A big part of finance culture is that if you don’t get promoted, you usually are asked to leave the firm. This is known as “up or out.” I’m not quite sure why this is a thing since a third-year analyst almost always has more value-add than a first-year analyst, but that’s just the way things are. I suppose this culls each level of the hierarchy to fit the desired ratio between analysts and associates or associates and VPs or VPs and directors. Either way, some people stay, some people leave voluntarily, and some people are forced to leave.

Friendships and relationships are different in this regard. Friendships can stagnate, but relationships cannot. If a friendship goes on pause — for example, if one of my friends decided to move to Egypt for a year — I would be able to pick up the friendship whenever we were in the same city together again. If that is not feasible near-term, then there are always options of chatting on Zoom every couple of months. If a relationship does not advance, however, then it must end. There is no such thing as chatting every couple of months in a relationship. The purpose of a relationship is to reach a state where both parties want to marry. If at any point in a relationship it is clear commitment is not mutual and that marriage is not a plausible destination, then there is no purpose to the relationship.

Relationships are like corporations. They are entities with a lot of power over our lives despite having no tangible form in this world. Spending time within a relationship is a lot like a job. We spend a lot of our time in relationships, and we only pursue relationships because there is a mutually beneficial arrangement given our participation. Relationships reduce our feelings of loneliness, but our romantic partners also add value to our personality and networks. Like our jobs, we can choose to leave at any point when we find other opportunities that offer us more value than our current arrangement. In addition, our relationships, like our jobs, eventually become a part of our identity. At a certain point, we stop looking for other opportunities and settle for the job or relationship that has been a part of our identity for so long.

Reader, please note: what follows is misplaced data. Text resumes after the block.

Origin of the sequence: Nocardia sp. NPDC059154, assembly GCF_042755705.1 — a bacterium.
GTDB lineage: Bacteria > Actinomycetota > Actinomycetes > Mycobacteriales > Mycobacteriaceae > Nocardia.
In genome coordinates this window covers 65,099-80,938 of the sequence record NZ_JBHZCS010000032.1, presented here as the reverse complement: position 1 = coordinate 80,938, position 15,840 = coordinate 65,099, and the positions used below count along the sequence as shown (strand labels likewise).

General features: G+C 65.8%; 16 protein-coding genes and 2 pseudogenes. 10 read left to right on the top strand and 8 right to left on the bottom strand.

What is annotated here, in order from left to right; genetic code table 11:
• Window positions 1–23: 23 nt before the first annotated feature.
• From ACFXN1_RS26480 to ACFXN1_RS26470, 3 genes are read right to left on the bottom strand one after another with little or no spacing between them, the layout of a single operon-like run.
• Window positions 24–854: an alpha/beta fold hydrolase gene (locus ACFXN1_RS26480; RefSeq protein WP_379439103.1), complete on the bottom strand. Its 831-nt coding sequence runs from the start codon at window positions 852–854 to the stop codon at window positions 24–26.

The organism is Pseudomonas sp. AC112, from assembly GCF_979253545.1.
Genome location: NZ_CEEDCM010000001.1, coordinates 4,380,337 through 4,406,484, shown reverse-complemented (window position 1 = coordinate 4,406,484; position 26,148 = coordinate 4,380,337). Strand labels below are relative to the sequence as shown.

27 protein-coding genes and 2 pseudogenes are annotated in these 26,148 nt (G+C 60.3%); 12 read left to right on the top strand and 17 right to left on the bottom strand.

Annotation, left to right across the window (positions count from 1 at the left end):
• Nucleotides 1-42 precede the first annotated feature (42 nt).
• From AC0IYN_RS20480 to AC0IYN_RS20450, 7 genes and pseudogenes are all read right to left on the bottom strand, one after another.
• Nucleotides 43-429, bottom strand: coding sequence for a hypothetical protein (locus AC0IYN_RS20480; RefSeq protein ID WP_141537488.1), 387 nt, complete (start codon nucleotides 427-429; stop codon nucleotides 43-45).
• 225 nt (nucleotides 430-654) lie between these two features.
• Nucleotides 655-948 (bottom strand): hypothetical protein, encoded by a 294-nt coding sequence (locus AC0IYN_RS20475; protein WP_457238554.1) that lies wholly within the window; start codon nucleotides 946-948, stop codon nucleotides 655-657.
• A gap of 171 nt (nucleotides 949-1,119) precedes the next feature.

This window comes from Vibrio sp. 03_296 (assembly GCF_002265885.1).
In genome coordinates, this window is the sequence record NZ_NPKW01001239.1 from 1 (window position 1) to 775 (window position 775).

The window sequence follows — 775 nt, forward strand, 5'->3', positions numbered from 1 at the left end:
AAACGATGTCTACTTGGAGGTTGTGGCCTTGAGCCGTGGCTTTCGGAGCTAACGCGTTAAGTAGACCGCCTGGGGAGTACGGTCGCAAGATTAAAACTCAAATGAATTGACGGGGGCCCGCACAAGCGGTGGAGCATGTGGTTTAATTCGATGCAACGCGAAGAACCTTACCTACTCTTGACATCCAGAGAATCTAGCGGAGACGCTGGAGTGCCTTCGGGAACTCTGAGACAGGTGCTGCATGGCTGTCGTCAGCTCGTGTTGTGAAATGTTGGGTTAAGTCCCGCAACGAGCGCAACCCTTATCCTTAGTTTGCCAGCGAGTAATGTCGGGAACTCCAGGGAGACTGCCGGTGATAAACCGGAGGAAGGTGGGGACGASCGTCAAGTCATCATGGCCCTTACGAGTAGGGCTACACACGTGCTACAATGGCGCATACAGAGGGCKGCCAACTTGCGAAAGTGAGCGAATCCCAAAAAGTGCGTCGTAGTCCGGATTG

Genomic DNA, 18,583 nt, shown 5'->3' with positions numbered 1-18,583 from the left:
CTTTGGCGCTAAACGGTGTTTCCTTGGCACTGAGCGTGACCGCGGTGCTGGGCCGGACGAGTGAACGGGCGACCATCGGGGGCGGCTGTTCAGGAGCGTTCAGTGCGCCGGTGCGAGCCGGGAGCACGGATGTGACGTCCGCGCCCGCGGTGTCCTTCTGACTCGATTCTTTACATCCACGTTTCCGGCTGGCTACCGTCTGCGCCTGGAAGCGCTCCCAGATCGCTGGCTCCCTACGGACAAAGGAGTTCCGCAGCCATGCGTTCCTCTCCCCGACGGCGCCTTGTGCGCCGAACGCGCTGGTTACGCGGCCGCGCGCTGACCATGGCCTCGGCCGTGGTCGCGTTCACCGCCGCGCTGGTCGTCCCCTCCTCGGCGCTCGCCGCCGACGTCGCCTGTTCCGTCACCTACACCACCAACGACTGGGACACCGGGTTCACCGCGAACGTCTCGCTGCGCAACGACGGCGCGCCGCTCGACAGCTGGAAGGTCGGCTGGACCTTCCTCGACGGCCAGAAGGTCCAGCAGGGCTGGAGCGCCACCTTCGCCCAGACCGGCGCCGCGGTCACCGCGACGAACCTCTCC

In this regard, there’s quite a substantial transactional nature of relationships. It would be nice to enjoy spending time with your romantic partner, but ultimately there’s a purpose in making each other a priority. I think people were able to “date for the sake of dating” in college because there’s a genuine desire to explore personalities to understand what we value in a romantic partner. However, is there such thing as dating for the sake of dating once we are aware of what we are attracted to and what we seek in a long-term partner? Don’t we, at a certain point, crave permanence?

At a certain point, I think there’s a point in our lives when we discover that there are more important things we want to accomplish than just dating around. When we reach that point, the appeal of dating around becomes a lot less appetitizing, and we devote our attention to finding a long-term partner as opposed to just riding the intimacy wave again.